Categories of Special Interest
In Use As
1660 - 1680
Terraced four-storey house over raised basement, built c.1670, formerly pair of houses, having three-bay ground floor with doorway to each end, and two-bay upper floors. Refaced c.1790-1800. Pitched slate roof with hipped rear section running perpendicular to front pile, set behind parapet wall with granite coping. Tall profiled red brick chimneystack with clay pots, rising from central valley. Shared cast-iron hopper and downpipe breaking through parapet wall to east end. Yellow brick walls laid in Flemish bond to continuous granite sill course at first floor level. Rusticated granite ashlar walls to ground floor, and to projecting cheek of west side elevation over painted rubble stone walls to basement level. Gauged brick flat-arch window openings with patent rendered reveals, granite sills and replacement uPVC windows. Decorative wrought-iron balconettes to first floor only. Square-headed window opening to centre of ground floor with plain granite surround, steel reinforcements, and large granite panel above and below. Tripartite timber sliding sash window with colonettes to mullions. Round-headed door openings to either side with moulded rendered surrounds and painted masonry Ionic doorcases. Timber door to each opening with eleven raised-and-fielded panels flanked by engaged Ionic columns on plinth bases supporting fluted lintel cornice and plain glazed fanlight over. Both doors open onto cement paved area flush with pavement. Between both doors is railed basement area enclosed by wrought-iron railings on granite plinth wall with single cast-iron post.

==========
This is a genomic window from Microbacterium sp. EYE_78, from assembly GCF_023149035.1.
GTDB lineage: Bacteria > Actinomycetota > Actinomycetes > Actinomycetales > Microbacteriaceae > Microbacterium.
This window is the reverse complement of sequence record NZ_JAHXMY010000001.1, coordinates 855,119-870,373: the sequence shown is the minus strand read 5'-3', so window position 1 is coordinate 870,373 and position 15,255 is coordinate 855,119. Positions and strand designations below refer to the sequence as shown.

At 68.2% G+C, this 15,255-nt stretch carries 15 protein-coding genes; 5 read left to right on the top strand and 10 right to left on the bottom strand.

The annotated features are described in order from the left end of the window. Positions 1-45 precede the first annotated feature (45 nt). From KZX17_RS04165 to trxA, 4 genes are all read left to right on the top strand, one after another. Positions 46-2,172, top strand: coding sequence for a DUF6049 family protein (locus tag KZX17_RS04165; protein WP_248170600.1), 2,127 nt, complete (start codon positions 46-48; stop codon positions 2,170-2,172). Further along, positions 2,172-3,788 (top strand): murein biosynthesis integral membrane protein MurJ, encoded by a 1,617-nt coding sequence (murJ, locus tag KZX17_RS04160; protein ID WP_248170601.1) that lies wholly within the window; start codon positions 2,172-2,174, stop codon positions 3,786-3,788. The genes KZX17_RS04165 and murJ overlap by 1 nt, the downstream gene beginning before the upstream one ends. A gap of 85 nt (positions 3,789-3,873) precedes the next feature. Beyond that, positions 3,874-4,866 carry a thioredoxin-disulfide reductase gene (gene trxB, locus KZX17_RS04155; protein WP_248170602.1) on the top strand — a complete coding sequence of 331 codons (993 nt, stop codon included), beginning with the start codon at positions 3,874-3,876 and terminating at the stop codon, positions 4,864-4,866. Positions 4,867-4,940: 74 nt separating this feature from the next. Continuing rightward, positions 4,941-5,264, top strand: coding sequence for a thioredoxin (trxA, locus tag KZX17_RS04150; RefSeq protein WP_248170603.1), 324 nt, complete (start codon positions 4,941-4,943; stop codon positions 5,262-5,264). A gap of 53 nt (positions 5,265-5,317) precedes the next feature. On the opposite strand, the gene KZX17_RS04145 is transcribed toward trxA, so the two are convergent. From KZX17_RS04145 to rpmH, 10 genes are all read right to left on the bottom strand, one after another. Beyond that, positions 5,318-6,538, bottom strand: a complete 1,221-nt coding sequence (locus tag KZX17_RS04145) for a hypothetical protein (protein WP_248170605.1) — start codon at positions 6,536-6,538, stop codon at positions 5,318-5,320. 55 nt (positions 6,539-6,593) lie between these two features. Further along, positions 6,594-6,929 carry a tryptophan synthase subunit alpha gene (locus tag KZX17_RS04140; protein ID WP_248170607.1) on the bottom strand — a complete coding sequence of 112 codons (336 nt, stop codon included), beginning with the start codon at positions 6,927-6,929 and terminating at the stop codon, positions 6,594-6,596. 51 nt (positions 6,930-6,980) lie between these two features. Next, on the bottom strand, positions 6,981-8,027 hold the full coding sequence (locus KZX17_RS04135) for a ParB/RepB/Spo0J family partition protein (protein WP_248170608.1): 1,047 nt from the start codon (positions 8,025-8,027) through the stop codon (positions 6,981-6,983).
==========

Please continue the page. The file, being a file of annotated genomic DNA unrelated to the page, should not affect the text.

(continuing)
Ormond Quay was the first of the quays to be built on the north side of the River Liffey, complete by c.1680, developed by Humphrey Jervis and named in honour of the Duke of Ormond who instigated the trend for building houses facing the river. Considerably shorter than the remaining houses on this terrace and advanced beyond the front elevation of the pair to the south, this house has a wealth of notable external features including a stone-fronted ground floor possibly conforming to the recommendations of the Wide Streets Commissioners. The unusual positioning of the chimneystack, the rusticated ground floor and the paired doorcases add variety and interest to the quay side which remains one of Dublin’s best preserved river frontages.